Spencer: Sakai specifically refers to Kakera as “my version of Splinter” in the interview at the end of the issue, so I’m thinking that Kakera is simply meant to be a homage/spiritual successor rather than anything more symbolic (although, that said, are we sure he’s a rat too? I don’t think we ever see his tail). Since it’s fun to speculate, though, let’s assume that Usagi Yojimbo takes place in a different universe than any of the TMNT series — couldn’t Kakera just be Splinter’s doppleganger in the UY universe? The IDW version of Splinter was even originally born in feudal Japan — it’s wouldn’t be much of a stretch at all.

Anyway Patrick, I’d agree that Sakai’s art and action are indeed the highlight of the issue, and well worth the price of admission alone. Sakai’s one of those rare artists who can tell quite a story with a simple image, and TMNTUY has those sort of moments in abundance.

This is a completely static image, with no effects or motion lines used to create the illusion of movement whatsoever, yet the reader can easily follow the path of Kakera’s staff. The motion is implied because of the reactions of the two goons around him — you can follow the arc of Kakera’s swing from the yellow-tunic dude’s face around to the green-tunic dude’s stomach. Meanwhile, similarly felled goons litter the ground behind them. Sakai absolutely sells this story, as he does in every other panel throughout the grand finale.

This image stood out to me as well. The pacing and mood is top-notch, using those first three silent panels to build up tension but release it in a surprisingly noisy, colorful fashion (at least compared to those first few panels), making that final panel an excellent punchline even before you get to the sight gag of the turtles, poor Usagi’s panicked expressions or the practically rabid, deranged expression on Kakera’s face. This scene is a pivotal plot moment for the issue, but it’s also an entertaining moment in isolation, as are many of the scenes throughout the issue.

Also, just look at that hatching in that first row of panels! More often than not, when I talk about detail I’m referring to hidden easter eggs or little background jokes, and to be fair, TMNTUY has plenty of those — my favorite being the spider that says “ow” when Usagi brushes it off — but in this case, it’s enough just to gawk at the sheer detail and the amount of work Sakai puts into his art. As much as I adore so many talented artists working at the Big Two, it’s rare to see that kind of detail in a monthly superhero comic (there just isn’t the time!).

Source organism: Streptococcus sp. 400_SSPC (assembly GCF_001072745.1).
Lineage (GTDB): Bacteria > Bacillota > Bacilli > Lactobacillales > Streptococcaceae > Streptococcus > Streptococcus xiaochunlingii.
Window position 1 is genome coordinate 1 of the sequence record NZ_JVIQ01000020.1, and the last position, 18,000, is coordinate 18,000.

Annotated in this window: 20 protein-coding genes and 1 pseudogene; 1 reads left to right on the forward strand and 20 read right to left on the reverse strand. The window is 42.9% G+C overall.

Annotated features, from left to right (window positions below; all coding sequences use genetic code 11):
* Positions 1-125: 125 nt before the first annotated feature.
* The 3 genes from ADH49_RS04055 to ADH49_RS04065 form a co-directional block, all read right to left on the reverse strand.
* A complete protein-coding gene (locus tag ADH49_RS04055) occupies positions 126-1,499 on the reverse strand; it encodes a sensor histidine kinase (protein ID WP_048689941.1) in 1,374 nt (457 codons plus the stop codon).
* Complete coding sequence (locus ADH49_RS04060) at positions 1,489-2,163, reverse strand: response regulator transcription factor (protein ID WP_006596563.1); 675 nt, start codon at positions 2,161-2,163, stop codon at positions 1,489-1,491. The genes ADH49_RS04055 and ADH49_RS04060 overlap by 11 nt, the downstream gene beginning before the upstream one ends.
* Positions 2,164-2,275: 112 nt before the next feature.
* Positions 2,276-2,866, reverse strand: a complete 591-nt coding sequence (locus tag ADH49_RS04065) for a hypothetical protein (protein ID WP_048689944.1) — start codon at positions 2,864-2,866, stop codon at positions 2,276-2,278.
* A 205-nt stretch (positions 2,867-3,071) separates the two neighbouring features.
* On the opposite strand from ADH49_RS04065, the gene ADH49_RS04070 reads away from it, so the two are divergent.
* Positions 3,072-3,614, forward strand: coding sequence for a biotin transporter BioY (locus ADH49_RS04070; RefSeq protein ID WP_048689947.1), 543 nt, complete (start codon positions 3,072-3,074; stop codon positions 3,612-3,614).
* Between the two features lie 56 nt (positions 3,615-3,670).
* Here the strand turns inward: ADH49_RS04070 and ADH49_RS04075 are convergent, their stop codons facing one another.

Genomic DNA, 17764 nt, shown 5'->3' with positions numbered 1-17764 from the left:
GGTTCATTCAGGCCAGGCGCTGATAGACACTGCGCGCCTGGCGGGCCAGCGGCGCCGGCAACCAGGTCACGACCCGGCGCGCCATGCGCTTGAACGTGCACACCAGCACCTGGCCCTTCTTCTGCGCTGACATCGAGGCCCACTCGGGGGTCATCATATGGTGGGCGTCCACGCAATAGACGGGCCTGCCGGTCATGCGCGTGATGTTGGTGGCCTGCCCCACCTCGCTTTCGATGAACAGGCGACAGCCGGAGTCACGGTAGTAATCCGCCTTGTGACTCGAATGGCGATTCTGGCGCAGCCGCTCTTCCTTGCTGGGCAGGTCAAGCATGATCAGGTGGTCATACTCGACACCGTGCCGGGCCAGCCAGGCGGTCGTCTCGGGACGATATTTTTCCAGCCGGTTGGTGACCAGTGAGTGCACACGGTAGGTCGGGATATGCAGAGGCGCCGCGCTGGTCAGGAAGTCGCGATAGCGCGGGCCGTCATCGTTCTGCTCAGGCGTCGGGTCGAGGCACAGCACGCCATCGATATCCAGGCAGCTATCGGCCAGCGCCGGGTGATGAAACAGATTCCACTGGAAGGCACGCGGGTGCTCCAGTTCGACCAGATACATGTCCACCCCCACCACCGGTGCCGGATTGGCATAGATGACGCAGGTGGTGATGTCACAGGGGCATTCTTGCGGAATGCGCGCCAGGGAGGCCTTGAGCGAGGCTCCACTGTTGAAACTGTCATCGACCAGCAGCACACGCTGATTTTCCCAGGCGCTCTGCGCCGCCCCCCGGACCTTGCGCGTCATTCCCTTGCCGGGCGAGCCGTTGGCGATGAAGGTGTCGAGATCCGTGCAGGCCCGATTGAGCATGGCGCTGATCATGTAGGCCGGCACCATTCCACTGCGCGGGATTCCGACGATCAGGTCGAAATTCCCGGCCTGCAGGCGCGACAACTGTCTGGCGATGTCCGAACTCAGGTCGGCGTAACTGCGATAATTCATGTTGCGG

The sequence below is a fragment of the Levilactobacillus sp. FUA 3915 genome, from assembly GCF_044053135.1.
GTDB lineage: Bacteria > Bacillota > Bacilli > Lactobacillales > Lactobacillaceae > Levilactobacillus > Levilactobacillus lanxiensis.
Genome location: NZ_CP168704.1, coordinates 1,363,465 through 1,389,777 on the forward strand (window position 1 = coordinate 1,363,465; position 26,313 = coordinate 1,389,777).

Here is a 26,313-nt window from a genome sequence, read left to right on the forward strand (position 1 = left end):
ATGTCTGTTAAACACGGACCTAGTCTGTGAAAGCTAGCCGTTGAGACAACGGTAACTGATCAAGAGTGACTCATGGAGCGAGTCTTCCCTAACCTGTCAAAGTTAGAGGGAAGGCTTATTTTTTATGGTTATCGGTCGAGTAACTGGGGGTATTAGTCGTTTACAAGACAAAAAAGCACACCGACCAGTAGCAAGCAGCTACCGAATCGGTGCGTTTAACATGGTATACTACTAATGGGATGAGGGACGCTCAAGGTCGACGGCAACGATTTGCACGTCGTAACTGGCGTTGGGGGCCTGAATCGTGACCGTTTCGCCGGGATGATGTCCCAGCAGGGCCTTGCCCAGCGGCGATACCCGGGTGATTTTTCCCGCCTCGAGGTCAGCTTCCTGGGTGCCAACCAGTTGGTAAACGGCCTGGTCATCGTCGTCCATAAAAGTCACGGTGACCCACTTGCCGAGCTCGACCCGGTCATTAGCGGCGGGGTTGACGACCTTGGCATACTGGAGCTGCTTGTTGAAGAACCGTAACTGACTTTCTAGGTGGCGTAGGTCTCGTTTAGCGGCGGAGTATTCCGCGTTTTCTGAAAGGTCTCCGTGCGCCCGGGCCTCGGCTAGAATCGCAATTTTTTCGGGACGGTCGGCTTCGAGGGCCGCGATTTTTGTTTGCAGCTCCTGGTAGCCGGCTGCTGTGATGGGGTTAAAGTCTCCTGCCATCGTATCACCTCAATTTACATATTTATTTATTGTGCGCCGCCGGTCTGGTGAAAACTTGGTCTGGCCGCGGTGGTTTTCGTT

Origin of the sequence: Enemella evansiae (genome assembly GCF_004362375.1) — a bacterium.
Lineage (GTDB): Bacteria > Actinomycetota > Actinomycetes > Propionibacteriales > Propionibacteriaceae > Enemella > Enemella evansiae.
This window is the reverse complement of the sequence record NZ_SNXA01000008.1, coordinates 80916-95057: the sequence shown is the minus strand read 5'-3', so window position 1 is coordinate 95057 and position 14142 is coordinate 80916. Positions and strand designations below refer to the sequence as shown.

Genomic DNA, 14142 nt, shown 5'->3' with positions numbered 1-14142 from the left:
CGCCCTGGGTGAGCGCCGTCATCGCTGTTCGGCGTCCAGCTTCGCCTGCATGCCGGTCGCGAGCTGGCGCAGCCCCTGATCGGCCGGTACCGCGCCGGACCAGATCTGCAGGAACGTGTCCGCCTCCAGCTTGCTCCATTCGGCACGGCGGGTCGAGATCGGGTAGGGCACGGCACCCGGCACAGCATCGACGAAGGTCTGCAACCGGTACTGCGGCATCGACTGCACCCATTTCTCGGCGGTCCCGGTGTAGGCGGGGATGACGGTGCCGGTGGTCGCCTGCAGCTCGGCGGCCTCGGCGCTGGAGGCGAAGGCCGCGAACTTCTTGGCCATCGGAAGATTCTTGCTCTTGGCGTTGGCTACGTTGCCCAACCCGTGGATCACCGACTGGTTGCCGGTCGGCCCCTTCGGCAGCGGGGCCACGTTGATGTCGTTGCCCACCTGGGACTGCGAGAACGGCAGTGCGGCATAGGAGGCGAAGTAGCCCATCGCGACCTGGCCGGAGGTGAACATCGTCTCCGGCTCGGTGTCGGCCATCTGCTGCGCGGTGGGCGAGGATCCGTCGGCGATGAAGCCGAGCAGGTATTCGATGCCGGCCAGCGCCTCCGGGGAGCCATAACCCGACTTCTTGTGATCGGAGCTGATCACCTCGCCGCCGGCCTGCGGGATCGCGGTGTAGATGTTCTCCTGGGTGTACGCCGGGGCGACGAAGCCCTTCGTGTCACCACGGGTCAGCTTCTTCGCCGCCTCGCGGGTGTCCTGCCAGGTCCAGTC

The story itself serves as a useful vehicle for delivering moments like these, but Patrick identified the same criticism with it that I had — why the Turtles? The Turtles are definitely guest stars in Usagi’s story here, which is fine, but I wish they played a more prominent role in the plot. Instead they mostly serve as crowd control. Their individual personalities and skills add nothing to the mission and barely have a chance to be shown off at all; Sakai could have inserted original characters here and it would barely effect the issue. That’s not an effective use of the IP.

There are hints, of course. It’s implied that Kakera and Usagi have summoned the Turtles multiple times before — in fact, considering Usagi’s familiarity, it could easily be their trademark move.

So I guess if Kakera and Usagi need a few extra helping hands, might as well make sure they belong to friends, right? Ultimately, I wish Sakai had found a way to lean into that aspect of their relationship a bit more; other than Usagi worrying about Leo’s behavior when he first arrived, there’s very little chance to explore any camaraderie they have (or had, or could have again), which is a bummer and part of what makes the Turtles’ role feel so underdeveloped.

Still, there’s so much about this issue that works, and the Turtles perhaps being underutilized can’t change that. In fact, I’m going to let you all in on a little secret: this is the first Usagi Yojimbo story I’ve ever read. The Turtles (with some help from my editor) exposed me to a great series I’d never had a chance to check out before — that should be the goal of any good crossover story.

For a complete list of what we’re reading, head on over to our Pull List page. Whenever possible, buy your comics from your local mom and pop comic bookstore. If you want to rock digital copies, head on over to Comixology and download issues there. There’s no need to pirate, right?


One comment on “Teenage Mutant Ninja Turtles Usagi Yojimbo 1: Discussion

  1. There’s an editors note to the original TMNTYU crossover that Sakai did back in the 80s called “Shades of Green” and I even sent so far as to look for it on comixology (it’s not there). I still want to get my hands on that, but I do have the Usagi / Leonardo crossover story “Turtle Soup and Rabbit Stew” in my UY collection. It’s a cute story, that plays off of Usagi’s distrust of ninja, and leans more heavily into Leo being an unwilling pawn in Renet’s time-travel nonsense. Obviously, it doesn’t have quite the bombast (nor the Japanese folkloric mythology) of this crossover, but it seems to hold the personalities of the characters in higher regard. There’s never really a good answer to “why bring the Turtles back in time to help the Rabbit Ronin?” but a little personal investment goes a long way.

What you got?

Fill in your details below or click an icon to log in:

WordPress.com Logo

You are commenting using your WordPress.com account. Log Out /  Change )

Twitter picture

You are commenting using your Twitter account. Log Out /  Change )

Facebook photo

You are commenting using your Facebook account. Log Out /  Change )

Connecting to %s